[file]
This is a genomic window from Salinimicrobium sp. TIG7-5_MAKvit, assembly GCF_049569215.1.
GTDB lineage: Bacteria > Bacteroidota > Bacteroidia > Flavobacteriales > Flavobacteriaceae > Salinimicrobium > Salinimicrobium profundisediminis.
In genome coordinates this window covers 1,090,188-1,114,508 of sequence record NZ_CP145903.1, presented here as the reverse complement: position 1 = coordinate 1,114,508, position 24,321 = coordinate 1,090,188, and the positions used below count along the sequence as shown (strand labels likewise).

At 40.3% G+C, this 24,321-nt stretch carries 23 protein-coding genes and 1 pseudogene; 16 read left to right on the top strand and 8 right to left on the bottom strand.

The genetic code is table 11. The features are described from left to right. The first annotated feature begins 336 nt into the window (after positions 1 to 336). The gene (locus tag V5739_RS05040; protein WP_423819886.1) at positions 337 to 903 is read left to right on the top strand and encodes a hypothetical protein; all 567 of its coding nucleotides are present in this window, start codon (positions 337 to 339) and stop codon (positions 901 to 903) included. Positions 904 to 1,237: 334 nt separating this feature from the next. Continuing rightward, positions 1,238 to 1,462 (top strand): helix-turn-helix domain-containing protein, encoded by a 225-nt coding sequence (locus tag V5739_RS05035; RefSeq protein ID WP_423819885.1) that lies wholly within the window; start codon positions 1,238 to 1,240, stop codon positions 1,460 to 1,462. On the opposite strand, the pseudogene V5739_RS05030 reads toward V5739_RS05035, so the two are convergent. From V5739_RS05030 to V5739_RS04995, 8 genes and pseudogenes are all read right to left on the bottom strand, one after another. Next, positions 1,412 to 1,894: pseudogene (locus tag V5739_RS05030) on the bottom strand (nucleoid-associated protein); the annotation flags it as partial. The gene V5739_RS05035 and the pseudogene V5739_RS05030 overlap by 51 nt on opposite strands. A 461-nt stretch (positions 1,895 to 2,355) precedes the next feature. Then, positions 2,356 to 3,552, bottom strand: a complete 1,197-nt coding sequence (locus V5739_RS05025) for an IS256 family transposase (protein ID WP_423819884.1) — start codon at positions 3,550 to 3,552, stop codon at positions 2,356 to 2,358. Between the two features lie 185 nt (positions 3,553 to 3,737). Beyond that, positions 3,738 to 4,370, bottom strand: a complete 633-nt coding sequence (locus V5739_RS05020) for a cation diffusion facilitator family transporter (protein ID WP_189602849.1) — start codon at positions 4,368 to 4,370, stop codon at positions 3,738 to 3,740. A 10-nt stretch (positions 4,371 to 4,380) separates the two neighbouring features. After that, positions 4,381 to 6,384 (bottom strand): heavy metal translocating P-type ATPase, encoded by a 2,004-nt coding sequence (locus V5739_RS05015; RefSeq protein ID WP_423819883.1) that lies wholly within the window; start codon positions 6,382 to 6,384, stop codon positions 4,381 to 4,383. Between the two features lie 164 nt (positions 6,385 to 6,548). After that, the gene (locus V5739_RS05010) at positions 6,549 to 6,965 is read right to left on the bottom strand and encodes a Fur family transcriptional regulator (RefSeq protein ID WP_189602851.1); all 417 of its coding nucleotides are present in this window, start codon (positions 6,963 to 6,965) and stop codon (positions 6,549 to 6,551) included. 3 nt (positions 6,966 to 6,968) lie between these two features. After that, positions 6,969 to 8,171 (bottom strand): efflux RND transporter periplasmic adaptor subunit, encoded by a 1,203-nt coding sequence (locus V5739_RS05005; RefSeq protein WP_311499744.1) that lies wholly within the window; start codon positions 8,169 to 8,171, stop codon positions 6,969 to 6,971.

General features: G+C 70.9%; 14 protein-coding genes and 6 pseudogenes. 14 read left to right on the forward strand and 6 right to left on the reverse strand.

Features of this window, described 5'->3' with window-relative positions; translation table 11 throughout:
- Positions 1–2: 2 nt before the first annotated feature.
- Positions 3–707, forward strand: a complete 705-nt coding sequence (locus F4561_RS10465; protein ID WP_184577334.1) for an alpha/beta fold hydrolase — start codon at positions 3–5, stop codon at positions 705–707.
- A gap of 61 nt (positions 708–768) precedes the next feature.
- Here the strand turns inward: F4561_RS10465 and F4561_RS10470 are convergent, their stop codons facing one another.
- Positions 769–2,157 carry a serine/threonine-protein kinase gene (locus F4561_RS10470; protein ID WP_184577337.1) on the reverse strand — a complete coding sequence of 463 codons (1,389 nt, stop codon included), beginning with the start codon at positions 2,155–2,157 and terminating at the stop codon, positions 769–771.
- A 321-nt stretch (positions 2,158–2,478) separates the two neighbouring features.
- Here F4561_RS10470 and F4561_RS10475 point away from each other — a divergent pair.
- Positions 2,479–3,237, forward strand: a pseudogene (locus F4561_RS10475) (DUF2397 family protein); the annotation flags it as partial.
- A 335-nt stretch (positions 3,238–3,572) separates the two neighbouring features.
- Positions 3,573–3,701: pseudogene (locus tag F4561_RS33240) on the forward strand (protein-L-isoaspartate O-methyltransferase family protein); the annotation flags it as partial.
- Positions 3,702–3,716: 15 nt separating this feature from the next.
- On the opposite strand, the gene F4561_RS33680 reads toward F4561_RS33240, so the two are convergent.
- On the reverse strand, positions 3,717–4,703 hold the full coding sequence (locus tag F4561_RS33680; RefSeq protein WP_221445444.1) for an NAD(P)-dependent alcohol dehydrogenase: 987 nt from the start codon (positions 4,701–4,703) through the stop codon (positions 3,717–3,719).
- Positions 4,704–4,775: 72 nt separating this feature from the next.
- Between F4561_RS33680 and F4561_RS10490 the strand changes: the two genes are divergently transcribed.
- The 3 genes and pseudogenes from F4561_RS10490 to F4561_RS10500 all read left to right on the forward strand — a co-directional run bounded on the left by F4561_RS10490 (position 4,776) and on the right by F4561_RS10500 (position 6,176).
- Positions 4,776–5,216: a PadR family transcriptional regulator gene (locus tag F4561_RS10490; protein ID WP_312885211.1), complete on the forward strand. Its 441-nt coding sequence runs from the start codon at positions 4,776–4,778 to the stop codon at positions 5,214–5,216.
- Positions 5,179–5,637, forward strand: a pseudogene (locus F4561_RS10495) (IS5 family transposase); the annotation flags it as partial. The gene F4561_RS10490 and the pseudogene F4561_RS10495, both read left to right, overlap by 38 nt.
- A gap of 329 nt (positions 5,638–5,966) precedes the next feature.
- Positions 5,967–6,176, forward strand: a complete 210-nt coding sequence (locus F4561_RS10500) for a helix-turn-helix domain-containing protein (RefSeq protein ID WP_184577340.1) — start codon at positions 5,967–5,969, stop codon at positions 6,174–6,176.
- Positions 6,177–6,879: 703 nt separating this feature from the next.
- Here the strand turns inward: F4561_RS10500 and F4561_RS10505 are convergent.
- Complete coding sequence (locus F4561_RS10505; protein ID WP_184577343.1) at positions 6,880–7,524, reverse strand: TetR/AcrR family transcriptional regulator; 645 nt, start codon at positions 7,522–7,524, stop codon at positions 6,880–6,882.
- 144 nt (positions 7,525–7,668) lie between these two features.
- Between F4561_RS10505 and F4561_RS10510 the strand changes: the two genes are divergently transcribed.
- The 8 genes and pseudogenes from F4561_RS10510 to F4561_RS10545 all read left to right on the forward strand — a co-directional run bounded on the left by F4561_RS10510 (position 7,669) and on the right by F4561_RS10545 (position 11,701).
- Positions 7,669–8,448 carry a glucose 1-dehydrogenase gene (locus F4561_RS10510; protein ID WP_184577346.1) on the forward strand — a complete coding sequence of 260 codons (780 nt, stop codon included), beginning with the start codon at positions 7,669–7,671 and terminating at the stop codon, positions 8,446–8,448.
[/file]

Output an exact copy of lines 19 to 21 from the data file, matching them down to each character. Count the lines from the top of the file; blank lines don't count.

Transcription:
- On the opposite strand, the gene F4561_RS33680 reads toward F4561_RS33240, so the two are convergent.
- On the reverse strand, positions 3,717–4,703 hold the full coding sequence (locus tag F4561_RS33680; RefSeq protein WP_221445444.1) for an NAD(P)-dependent alcohol dehydrogenase: 987 nt from the start codon (positions 4,701–4,703) through the stop codon (positions 3,717–3,719).
- Positions 4,704–4,775: 72 nt separating this feature from the next.